... [a] warmhearted, clear-eyed account of the formative years of his life, a book that reaches from Myanmar to Berkeley and that is less about economic theories—or his own later achievements in the field—than about the contours of an early intellectual journey across multiple continents ... It’s lofty stuff, but there is a lightness with which all of this is recounted. Sen’s writing style in Home in the World is even-keeled and gently humorous. He writes poetically ... But there is also a noticeable reticence when it comes to love that isn’t primarily academic or professional ... That’s not to say he ignores the emotional ups and downs of his lived experience altogether. Sen’s fight with oral cancer, which he first diagnosed himself in 1952 using a few volumes from the Calcutta Medical College library, is told in moving detail. He doesn’t shy away from describing his early encounters with racism, either ... But through it all, Sen’s focus is less on hardship than on generative possibility, particularly as it might be applied to difficult problems.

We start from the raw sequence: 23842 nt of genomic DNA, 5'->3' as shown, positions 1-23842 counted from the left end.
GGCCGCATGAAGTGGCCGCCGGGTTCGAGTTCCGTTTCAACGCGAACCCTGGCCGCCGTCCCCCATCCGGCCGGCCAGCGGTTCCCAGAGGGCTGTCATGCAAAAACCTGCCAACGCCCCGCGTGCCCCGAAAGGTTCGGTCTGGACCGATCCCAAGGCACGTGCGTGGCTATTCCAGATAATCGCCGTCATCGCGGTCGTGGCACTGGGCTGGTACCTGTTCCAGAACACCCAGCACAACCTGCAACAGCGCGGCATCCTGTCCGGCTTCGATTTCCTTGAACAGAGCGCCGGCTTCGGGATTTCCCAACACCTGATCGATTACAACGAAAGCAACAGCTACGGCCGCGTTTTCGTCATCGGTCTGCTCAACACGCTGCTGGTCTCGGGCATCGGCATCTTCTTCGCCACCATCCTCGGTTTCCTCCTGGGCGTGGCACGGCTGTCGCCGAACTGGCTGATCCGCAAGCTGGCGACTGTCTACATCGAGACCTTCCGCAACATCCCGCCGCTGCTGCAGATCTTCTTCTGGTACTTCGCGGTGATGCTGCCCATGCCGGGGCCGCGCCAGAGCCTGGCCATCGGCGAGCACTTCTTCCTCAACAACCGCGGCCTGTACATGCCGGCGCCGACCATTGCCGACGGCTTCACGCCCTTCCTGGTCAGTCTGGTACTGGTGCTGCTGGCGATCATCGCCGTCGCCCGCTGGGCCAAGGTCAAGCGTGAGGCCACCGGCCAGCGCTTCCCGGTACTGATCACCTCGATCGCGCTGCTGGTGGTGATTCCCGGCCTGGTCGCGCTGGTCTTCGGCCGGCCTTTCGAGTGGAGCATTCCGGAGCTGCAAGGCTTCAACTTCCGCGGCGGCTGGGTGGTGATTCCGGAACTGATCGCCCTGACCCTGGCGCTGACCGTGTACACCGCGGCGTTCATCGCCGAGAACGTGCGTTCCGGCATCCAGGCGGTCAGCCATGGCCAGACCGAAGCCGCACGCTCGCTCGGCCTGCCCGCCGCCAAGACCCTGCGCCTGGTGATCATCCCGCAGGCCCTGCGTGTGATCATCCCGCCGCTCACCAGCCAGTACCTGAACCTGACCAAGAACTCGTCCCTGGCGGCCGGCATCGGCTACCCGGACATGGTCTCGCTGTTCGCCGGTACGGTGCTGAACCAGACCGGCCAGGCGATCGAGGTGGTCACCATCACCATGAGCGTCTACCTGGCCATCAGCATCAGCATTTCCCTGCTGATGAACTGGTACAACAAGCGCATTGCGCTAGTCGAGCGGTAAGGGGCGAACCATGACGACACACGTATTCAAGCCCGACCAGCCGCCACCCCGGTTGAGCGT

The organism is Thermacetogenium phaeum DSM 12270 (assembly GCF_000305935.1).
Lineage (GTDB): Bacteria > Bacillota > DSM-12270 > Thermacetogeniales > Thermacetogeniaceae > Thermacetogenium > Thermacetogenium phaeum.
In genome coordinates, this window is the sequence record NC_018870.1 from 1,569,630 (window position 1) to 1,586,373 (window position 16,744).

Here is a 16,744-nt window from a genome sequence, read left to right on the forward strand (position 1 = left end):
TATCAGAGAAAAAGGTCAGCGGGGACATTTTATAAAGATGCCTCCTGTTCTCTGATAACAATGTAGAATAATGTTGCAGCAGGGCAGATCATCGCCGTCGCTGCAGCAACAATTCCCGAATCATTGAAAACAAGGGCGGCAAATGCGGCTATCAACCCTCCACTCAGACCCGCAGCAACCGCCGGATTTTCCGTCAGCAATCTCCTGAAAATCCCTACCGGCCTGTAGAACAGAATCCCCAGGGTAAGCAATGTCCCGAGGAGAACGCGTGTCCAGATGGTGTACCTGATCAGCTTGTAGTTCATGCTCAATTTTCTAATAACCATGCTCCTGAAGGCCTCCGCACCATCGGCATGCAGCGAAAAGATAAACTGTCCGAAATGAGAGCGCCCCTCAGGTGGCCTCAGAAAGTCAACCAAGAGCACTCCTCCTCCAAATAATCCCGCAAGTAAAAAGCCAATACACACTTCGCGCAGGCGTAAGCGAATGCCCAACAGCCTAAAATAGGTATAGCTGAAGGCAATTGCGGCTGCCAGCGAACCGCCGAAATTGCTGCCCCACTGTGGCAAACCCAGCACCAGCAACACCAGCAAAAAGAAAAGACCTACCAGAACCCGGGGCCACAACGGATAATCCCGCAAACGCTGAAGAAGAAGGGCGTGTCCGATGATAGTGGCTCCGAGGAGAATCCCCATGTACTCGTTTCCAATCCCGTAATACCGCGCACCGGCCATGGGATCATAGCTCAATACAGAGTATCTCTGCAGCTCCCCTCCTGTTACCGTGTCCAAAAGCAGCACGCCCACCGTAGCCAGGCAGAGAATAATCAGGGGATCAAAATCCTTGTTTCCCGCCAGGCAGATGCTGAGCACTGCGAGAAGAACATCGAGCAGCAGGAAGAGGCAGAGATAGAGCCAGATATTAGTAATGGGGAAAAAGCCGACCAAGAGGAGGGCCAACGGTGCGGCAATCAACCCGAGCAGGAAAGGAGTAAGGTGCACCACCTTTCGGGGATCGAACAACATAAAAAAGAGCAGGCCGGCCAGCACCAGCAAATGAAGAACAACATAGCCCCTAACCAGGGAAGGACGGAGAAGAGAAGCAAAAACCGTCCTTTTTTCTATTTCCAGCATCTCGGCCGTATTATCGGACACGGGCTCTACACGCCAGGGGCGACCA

Sen’s account of his childhood is more attuned to the ideas he imbibed and the times he lived through. The inner life is eschewed for the world outside. A remark on female classmates will trigger Sen to reflect on gender inequality in India, instead of, say, memories of playground pranks and crushes. The portraits of his parents and grandparents are persuasive about their accomplishments and political opinions, not so much about their private hopes and regrets...But then again, to expect the pleasures of a memoir from this early intellectual autobiography is perhaps misguided. Whatever Sen lacks in emotional intricacies, he more than makes up for with his scholarly reveries and social insights ... Is there another intellectual alive who can pull off the following sentence and make the reader believe in his excitement? ... Those familiar with Sen’s career will relish the foreshadowing of themes,
Mr. Sen’s gentle memoir is studded with recollections of this sort, little episodes that shed light on the distant nooks of a long life of distinction ... Stirred in with Mr. Sen’s memories, which are bright in their detail and freshness, are meditations of various sorts ... The most compelling chapters of Mr. Sen’s memoirs are, in truth, not the ones that focus on his professorial life but those that dwell lovingly—even languorously—on his childhood and schooling.